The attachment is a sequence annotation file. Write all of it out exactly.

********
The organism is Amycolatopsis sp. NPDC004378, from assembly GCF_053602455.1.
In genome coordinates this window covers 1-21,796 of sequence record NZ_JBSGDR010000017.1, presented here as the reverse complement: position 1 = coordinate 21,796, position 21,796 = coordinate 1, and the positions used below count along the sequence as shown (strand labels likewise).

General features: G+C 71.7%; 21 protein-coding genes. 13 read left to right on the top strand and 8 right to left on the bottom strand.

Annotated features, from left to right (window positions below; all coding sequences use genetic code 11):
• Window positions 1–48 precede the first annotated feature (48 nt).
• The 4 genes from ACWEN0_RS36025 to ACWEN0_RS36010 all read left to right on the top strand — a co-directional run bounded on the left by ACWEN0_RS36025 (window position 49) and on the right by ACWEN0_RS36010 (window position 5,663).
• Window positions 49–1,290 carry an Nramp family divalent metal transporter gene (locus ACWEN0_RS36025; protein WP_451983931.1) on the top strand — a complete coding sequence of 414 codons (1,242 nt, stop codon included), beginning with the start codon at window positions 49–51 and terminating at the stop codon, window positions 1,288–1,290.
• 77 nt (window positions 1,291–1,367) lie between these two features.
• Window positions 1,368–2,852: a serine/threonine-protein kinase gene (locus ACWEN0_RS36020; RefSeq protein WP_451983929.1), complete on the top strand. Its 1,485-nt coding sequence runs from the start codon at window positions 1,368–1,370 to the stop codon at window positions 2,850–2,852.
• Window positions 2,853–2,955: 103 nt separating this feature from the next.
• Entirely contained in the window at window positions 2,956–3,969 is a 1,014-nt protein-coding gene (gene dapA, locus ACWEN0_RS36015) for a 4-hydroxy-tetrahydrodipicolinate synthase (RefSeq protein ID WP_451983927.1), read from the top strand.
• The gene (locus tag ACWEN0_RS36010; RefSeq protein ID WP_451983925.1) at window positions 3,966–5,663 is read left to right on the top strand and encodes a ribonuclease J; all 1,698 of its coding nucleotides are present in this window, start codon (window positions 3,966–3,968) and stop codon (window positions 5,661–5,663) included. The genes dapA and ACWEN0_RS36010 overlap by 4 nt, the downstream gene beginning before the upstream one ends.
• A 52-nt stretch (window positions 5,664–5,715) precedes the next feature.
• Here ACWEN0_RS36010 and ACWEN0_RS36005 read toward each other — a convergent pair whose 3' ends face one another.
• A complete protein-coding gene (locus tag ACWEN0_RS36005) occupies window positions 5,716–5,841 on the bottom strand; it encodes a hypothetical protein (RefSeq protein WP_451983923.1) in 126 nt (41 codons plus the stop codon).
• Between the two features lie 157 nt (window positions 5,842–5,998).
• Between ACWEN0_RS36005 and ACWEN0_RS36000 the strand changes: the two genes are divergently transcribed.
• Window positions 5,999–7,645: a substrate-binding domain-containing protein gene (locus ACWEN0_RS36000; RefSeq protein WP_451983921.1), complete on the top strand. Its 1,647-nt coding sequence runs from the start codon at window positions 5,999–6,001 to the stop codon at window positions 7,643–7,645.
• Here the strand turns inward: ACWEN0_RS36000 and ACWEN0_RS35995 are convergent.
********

The organism is Amycolatopsis sp. NPDC004378, from assembly GCF_053602455.1.
In genome coordinates this window covers 1-21,796 of sequence record NZ_JBSGDR010000017.1, presented here as the reverse complement: position 1 = coordinate 21,796, position 21,796 = coordinate 1, and the positions used below count along the sequence as shown (strand labels likewise).

General features: G+C 71.7%; 21 protein-coding genes. 13 read left to right on the top strand and 8 right to left on the bottom strand.

Annotated features, from left to right (window positions below; all coding sequences use genetic code 11):
• Window positions 1–48 precede the first annotated feature (48 nt).
• The 4 genes from ACWEN0_RS36025 to ACWEN0_RS36010 all read left to right on the top strand — a co-directional run bounded on the left by ACWEN0_RS36025 (window position 49) and on the right by ACWEN0_RS36010 (window position 5,663).
• Window positions 49–1,290 carry an Nramp family divalent metal transporter gene (locus ACWEN0_RS36025; protein WP_451983931.1) on the top strand — a complete coding sequence of 414 codons (1,242 nt, stop codon included), beginning with the start codon at window positions 49–51 and terminating at the stop codon, window positions 1,288–1,290.
• 77 nt (window positions 1,291–1,367) lie between these two features.
• Window positions 1,368–2,852: a serine/threonine-protein kinase gene (locus ACWEN0_RS36020; RefSeq protein WP_451983929.1), complete on the top strand. Its 1,485-nt coding sequence runs from the start codon at window positions 1,368–1,370 to the stop codon at window positions 2,850–2,852.
• Window positions 2,853–2,955: 103 nt separating this feature from the next.
• Entirely contained in the window at window positions 2,956–3,969 is a 1,014-nt protein-coding gene (gene dapA, locus ACWEN0_RS36015) for a 4-hydroxy-tetrahydrodipicolinate synthase (RefSeq protein ID WP_451983927.1), read from the top strand.
• The gene (locus tag ACWEN0_RS36010; RefSeq protein ID WP_451983925.1) at window positions 3,966–5,663 is read left to right on the top strand and encodes a ribonuclease J; all 1,698 of its coding nucleotides are present in this window, start codon (window positions 3,966–3,968) and stop codon (window positions 5,661–5,663) included. The genes dapA and ACWEN0_RS36010 overlap by 4 nt, the downstream gene beginning before the upstream one ends.
• A 52-nt stretch (window positions 5,664–5,715) precedes the next feature.
• Here ACWEN0_RS36010 and ACWEN0_RS36005 read toward each other — a convergent pair whose 3' ends face one another.
• A complete protein-coding gene (locus tag ACWEN0_RS36005) occupies window positions 5,716–5,841 on the bottom strand; it encodes a hypothetical protein (RefSeq protein WP_451983923.1) in 126 nt (41 codons plus the stop codon).
• Between the two features lie 157 nt (window positions 5,842–5,998).
• Between ACWEN0_RS36005 and ACWEN0_RS36000 the strand changes: the two genes are divergently transcribed.
• Window positions 5,999–7,645: a substrate-binding domain-containing protein gene (locus ACWEN0_RS36000; RefSeq protein WP_451983921.1), complete on the top strand. Its 1,647-nt coding sequence runs from the start codon at window positions 5,999–6,001 to the stop codon at window positions 7,643–7,645.
• Here the strand turns inward: ACWEN0_RS36000 and ACWEN0_RS35995 are convergent.